The aim of this study was to quantify variables that influence outcome after median and ulnar nerve transection injuries. The authors present a meta-analysis based on individual patient data on motor and sensory recovery after microsurgical nerve repair. From 130 studies found after literature review, 23 articles were ultimately included, giving individual data for 623 median or ulnar nerve injuries. The variables age, sex, nerve, site of injury, type of repair, use of grafts, delay between injury and repair, follow-up period, and outcome were extracted. Satisfactory motor recovery was defined as British Medical Research Council motor scale grade 4 and 5, and satisfactory sensory recovery was defined as British Medical Research Council grade 3+ and 4. For motor and sensory recovery, complete data were available for 281 and 380 nerve injuries, respectively. Motor and sensory recovery were significantly associated (Spearman r = 0.62, p 40 years: odds ratio, 4.3; 95 percent confidence interval, 1.6 to 11.2), site (proximal versus distal: odds ratio, 0.46; 95 percent confidence interval, 0.20 to 1.10), and delay (per month: odds ratio, 0.94; 95 percent confidence interval, 0.90 to 0.98) were significant predictors of successful motor recovery. In ulnar nerve injuries, the chance of motor recovery was 71 percent lower than in median nerve injuries (odds ratio, 0.29; 95 percent confidence interval, 0.15 to 0.55). For sensory recovery, age (odds ratio, 27.0; 95 percent confidence interval, 9.4 to 77.6) and delay (per month: odds ratio, 0.92; 95 percent confidence interval, 0.87 to 0.98) were found to be significant predictors. In this individual patient data meta-analysis, age, site, injured nerve, and delay significantly influenced prognosis after microsurgical repair of median and ulnar nerve injuries.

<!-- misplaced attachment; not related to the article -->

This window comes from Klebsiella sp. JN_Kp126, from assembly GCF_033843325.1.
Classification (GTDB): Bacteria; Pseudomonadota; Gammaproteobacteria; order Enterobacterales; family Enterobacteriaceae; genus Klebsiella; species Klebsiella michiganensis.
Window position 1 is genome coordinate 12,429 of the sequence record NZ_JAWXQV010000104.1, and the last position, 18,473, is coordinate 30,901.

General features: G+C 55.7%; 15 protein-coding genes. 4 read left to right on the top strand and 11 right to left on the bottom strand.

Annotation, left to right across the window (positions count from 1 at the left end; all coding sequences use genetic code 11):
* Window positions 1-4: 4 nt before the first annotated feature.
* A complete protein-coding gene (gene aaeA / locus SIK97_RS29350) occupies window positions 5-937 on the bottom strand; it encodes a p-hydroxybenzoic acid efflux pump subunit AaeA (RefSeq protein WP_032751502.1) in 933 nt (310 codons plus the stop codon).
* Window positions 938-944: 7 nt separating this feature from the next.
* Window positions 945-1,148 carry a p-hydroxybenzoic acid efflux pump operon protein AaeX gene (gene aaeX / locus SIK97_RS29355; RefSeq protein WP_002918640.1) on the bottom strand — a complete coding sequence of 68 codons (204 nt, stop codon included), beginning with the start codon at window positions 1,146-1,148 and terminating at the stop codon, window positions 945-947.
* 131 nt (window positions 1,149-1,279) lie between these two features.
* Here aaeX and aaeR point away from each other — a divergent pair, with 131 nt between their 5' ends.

Author and article information

                JMIR Res Protoc
                JMIR Res Protoc
                JMIR Research Protocols
                JMIR Publications (Toronto, Canada )
                August 2020
                27 August 2020
                : 9
                : 8
                : e18706
                [1 ] Department of Plastic and Reconstructive Surgery University of Nevada Las Vegas Las Vegas, NV United States
                [2 ] Larner College of Medicine University of Vermont Burlington, VT United States
                Author notes
                Corresponding Author: Maxwell Vest maxwell.vest@ 123456unlv.edu
                Author information
                ©Maxwell Vest, Addison Guida, Cory Colombini, Kristina Cordes, Diana Pena, Marwa Maki, Michael Briones, Sabrina Antonio, Carmen Hollifield, Elli Tian, Lucas James, Christian Borashan, Johnnie Woodson, John Rovig, Hanaa Shihadeh, Alexander Karabachev, John Brosious, Ashley Pistorio. Originally published in JMIR Research Protocols (http://www.researchprotocols.org), 27.08.2020.

                This is an open-access article distributed under the terms of the Creative Commons Attribution License ( https://creativecommons.org/licenses/by/4.0/), which permits unrestricted use, distribution, and reproduction in any medium, provided the original work, first published in JMIR Research Protocols, is properly cited. The complete bibliographic information, a link to the original publication on http://www.researchprotocols.org, as well as this copyright and license information must be included.

                : 13 March 2020
                : 12 June 2020
                : 22 June 2020
                : 23 June 2020

                wallerian degeneration,auto-fusion,peripheral nerve injury,nerves,surgery,intervention,rat model,nerve repair